x Abu Dhabi, UAEFriday 21 July 2017

Robin Hood

The plot is much changed from the usual Robin Hood story, and the whole thing is rather a damp squib.

AD201010709209980AR
AD201010709209980AR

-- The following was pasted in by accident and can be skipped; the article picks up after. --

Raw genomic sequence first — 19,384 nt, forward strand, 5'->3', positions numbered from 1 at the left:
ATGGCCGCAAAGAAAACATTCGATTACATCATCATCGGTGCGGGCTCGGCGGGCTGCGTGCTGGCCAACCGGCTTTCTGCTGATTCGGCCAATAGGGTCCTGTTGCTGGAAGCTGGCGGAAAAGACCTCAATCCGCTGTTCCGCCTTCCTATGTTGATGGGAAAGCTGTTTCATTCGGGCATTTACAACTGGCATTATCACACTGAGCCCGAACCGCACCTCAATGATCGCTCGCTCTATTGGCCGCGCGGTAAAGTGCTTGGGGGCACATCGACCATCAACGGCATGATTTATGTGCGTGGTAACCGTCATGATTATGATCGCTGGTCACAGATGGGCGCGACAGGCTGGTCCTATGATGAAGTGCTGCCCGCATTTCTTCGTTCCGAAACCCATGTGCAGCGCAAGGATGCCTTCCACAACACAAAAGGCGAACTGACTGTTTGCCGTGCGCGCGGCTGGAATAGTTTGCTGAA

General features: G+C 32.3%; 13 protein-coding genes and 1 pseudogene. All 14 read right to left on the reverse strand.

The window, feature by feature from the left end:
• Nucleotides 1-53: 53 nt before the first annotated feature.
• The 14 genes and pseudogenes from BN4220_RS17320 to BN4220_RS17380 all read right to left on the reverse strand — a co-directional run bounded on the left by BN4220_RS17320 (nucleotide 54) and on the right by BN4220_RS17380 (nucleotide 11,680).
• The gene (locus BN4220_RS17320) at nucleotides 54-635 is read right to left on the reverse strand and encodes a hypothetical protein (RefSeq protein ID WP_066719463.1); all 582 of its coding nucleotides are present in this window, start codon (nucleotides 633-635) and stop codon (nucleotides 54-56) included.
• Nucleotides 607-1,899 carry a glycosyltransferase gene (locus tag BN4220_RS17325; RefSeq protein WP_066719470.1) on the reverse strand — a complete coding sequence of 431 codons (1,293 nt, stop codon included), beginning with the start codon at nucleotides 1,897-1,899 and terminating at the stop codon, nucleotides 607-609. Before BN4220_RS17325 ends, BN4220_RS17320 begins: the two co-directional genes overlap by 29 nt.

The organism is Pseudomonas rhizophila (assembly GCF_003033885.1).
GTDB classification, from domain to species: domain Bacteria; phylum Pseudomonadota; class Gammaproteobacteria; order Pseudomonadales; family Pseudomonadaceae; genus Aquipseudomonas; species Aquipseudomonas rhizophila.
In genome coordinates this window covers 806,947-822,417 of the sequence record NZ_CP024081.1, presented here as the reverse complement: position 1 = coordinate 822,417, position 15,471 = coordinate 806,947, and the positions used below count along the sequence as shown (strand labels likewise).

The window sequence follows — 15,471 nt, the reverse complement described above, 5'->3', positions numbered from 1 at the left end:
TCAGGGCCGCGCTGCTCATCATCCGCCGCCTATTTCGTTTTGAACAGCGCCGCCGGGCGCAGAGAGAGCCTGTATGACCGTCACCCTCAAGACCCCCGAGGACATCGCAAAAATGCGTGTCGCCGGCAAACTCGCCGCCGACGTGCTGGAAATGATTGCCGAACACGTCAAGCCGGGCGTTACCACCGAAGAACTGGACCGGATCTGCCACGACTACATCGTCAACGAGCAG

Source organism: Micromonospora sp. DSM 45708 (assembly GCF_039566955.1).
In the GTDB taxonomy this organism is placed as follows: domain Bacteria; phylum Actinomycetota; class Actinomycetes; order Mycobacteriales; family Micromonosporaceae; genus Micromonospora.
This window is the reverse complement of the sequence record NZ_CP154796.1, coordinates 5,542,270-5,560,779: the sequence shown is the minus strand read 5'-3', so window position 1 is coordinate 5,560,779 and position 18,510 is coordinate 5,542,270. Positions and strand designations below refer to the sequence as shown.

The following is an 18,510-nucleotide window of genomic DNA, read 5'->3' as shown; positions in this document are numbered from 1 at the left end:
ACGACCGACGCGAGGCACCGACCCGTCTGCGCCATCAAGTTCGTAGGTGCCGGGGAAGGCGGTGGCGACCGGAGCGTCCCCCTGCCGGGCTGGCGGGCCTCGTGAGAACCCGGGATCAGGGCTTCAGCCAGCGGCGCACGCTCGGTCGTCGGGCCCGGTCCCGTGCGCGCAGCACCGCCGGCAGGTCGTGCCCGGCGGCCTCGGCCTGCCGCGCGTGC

From Errol Flynn's dashing turn as a caddish outlaw, to Disney's much-loved animated version, all the way to the 1991 epic starring Kevin Costner, Robin Hood has been a hit with cinema-goers for decades. What a shame, then, to find that this latest version of the fabled hero's adventures, starring Russell Crowe and Cate Blanchett (as Robin and Marion respectively), is a rather a damp squib. Directed by Ridley Scott, Hood is a lowly archer who assumes the life of a dying knight - Robert Loxley - whom he happens upon while returning from war. In fact the storyline has changed so much that it could almost have been given a different name. Chances are it would have received more favourable reviews, for although this version of Robin Hood is not a bad film, the old adage "if it ain't broke, don't fix it" applies. Gone is Richard the Lionheart (killed in the opening battle sequence) and gone is Hood's main adversary, the Sheriff of Nottingham, replaced instead by the fictitious English knight (and traitor) Sir Godfrey, played by Hollywood's go-to British bad guy Mark Strong. What's more, there's no stealing from the rich to give to the poor here. Still, in spite of all the changes to the familiar version of the story, Crowe saves the day in his role as the kind-hearted marauder Robin Hood. Even with his questionable accent, the gruff New Zealand-born actor is without doubt the strongest aspect of the film. Also making a big impact is the long-time Scott collaborator, the composer Marc Streitenfeld, whose soundtrack adds to the movie's blockbuster appeal. All things considered, it's a decent enough adaptation, but it leaves you with the feeling that it could have been so much more.